Generally people feel very positive and excited when they accept a new job role. However it sometimes happens that you start a new position and almost immediately feel like you’ve made a terrible mistake.
You should never wake up on a Monday morning and dread your commute into the office.
In the current situation you probably don’t need advising not to rush to hand in your notice! But you don’t have to endure misery and there are things you can do to help yourself make the right decisions moving forward.
Seek clarity on the reasons for your unhappiness with the role
Consider talking to an informed trusted friend or mentor about how you are feeling. Talking to someone who is objective can sometimes help you pinpoint the reasons for your concerns. You may be unhappy with your new job for a number of different reasons. For example:
- you feel that culturally, you don’t fit into the organisation
- the role was mis-sold to you and doesn’t represent the opportunity you were excited about
- the company is under-performing
- there is a personality clash with your new boss
- the virtual onboarding didn’t go well
Talking through the reasons for your disappointment with someone who knows you well can enable you to seek clarity, not only regarding the issues but also help identify potential solutions.
Time and Space
Even if you feel you have justifiable reasons for reconsidering your position, it’s sensible to allow a period of at least three months. You may find in that time that reasons for apprehension or concern dissipate. If that’s not the case it may be a good opportunity when you review progress with your line manager to have a considered, constructive conversation. It is possible that some issues can be resolved through open and honest communication.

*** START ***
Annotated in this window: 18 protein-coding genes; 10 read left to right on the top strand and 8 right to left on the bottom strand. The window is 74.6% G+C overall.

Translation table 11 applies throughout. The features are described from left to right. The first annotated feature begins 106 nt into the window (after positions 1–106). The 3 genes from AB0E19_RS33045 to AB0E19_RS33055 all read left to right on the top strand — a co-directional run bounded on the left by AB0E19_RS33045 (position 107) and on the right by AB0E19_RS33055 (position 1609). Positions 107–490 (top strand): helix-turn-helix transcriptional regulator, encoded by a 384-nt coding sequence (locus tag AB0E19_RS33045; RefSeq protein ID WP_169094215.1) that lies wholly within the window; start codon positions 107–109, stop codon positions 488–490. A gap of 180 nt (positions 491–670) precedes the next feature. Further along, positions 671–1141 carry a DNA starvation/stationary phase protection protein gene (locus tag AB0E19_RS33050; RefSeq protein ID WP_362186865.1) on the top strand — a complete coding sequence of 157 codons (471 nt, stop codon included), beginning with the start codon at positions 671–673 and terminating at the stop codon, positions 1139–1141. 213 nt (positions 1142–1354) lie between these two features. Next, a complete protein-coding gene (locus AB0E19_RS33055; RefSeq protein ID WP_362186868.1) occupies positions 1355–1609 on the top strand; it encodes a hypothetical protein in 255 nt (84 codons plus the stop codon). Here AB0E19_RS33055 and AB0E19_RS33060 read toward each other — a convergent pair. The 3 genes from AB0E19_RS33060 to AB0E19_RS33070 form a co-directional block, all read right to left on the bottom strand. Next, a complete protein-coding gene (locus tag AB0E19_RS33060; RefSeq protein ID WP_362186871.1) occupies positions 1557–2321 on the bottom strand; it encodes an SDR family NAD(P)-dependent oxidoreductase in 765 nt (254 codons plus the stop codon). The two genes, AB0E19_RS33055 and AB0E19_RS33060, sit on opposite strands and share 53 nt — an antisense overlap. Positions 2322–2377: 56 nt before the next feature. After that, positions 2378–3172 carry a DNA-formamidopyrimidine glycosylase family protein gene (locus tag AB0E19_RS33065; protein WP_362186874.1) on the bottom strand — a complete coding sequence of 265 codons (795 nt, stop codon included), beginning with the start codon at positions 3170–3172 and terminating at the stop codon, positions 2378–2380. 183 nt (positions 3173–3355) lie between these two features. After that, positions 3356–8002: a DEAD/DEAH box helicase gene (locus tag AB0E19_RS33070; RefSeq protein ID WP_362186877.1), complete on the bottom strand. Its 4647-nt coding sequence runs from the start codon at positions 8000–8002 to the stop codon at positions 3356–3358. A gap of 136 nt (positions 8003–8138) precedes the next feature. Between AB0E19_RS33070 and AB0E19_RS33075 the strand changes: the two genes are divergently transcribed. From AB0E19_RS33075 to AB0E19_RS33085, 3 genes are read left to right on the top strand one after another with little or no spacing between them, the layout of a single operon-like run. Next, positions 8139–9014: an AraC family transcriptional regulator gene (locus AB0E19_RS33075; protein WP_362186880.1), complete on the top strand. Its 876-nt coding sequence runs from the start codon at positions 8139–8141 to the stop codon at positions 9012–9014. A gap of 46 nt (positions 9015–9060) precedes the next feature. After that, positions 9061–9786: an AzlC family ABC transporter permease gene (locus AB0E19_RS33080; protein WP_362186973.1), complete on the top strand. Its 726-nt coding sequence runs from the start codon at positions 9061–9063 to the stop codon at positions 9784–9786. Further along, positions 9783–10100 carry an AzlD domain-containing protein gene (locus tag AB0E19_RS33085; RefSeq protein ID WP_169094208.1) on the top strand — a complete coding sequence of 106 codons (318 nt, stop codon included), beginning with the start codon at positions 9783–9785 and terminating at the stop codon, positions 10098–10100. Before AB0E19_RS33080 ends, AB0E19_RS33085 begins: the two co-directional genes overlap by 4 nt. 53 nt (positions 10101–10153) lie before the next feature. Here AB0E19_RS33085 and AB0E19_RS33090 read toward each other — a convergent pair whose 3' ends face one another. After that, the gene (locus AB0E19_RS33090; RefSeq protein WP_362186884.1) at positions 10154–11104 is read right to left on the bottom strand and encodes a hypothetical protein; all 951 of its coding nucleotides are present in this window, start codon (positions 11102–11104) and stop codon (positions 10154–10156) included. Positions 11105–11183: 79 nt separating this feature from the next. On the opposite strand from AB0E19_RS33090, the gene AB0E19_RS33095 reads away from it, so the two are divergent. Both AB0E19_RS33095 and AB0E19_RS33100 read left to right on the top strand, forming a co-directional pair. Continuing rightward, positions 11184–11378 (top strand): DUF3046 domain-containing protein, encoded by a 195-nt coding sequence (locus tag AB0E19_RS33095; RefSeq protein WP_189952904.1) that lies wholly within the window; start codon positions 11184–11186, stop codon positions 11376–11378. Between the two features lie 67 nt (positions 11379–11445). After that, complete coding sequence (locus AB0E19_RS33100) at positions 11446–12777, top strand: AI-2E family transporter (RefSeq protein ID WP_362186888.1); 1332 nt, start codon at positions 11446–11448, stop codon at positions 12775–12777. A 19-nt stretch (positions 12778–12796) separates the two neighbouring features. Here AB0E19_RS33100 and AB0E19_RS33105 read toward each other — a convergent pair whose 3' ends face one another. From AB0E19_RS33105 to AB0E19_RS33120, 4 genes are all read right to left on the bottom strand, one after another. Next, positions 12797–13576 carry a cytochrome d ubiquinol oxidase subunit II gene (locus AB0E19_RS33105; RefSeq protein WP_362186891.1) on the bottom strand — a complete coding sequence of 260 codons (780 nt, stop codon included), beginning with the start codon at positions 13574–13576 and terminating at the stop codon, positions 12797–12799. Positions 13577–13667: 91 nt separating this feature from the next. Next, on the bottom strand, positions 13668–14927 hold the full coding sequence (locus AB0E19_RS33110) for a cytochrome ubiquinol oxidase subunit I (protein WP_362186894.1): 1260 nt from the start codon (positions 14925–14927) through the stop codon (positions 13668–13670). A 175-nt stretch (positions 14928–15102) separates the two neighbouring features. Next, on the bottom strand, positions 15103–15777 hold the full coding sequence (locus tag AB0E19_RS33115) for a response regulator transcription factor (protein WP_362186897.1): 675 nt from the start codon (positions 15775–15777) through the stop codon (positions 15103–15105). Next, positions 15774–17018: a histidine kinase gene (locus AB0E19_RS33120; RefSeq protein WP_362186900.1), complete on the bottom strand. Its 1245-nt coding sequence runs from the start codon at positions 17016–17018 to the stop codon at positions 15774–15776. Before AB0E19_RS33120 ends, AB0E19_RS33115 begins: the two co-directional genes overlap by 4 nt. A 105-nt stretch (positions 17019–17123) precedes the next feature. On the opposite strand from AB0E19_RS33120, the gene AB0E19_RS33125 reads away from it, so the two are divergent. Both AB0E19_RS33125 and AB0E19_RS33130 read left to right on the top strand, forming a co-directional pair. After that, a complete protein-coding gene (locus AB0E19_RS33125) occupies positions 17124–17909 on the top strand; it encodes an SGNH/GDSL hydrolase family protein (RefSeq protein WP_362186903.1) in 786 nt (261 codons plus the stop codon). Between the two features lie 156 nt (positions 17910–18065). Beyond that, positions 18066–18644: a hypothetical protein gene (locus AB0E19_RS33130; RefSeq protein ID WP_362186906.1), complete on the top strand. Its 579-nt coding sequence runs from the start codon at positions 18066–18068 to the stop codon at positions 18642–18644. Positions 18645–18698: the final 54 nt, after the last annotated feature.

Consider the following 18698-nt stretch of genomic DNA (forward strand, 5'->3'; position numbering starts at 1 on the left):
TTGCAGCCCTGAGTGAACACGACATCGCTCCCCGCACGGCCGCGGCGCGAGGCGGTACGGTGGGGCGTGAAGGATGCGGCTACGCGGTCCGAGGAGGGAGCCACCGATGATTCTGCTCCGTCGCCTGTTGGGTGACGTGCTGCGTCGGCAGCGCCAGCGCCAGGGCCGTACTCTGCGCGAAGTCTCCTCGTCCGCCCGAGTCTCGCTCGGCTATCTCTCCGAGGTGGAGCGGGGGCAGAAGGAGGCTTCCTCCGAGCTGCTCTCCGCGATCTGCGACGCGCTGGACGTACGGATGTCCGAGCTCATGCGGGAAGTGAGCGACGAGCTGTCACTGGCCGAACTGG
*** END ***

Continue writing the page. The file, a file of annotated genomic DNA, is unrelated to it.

It’s really important if you find yourself feeling disappointed after starting a new job not to have a knee jerk reaction and resign without due consideration. This is particularly true if you’ve been in your previous role for a number of years: it’s important to distinguish between being out of your comfort zone which often comes in a new role and general dissatisfaction with your new job. It’s also a good idea to re-visit your reasons for leaving your previous job. What were your requirements and expectations of a new role? What are the specific reasons for your disquiet? Can they be addressed through further discussion and collaboration with the new company?
After a period of reflection, you still dislike your new job. What do you do next?
At this point, it may be worth considering the circumstances under which you left your previous role. Could there be an opportunity for you to return to your old job? Or return to your old company in a different position? This is, of course, entirely dependent on your reasons for leaving in the first place and it may not be an option.
What does your CV say about you?
Now is a good time to evaluate your CV and work history. Do you have a number of employers where you only stayed a short time? If so, it would be wise to consider sticking with the role for a longer period to display some stability on your CV. Of course only if you can consider this a viable option.
It is worth spending some time analysing the pros and cons of staying in your current role:
- Does it provide a good development opportunity if you stay?
- Does it feature in your five-year plan?
- Can you stay in the role but look into the possibility of migration into freelance work?
If leaving is inevitable
Once you’ve decided your position in the job is untenable, it’s time to start planning your exit. Make sure you revisit your career objectives and personal marketing plan. This is a good opportunity to revisit your network. Reach out to people you are connected to via LinkedIn or in your industry or like-minded professionals. Maybe contact respected, trusted recruiters who can provide you with details of any relevant roles in complete confidence. Consider whether there are specific employers where your skills and experience would be relevant. Update your CV and LinkedIn profile. Review job boards and LinkedIn. Consider what might you do differently this time to minimise the risk of another short term move.
But don’t do anything rash, like resigning, until you have a firm job offer: this might raise eyebrows with potential employers and puts you under even more pressure to get a job which isn’t a great way to make the best decisions.
Also don’t burn bridges or back yourself into a corner: it is essential to maintain an outward positive and constructive approach. Indeed it is important for your own wellbeing and job performance to seek the positives and remain upbeat.
It is also essential to do your best work so that you leave the company on a high, according to your own timing, not someone else’s.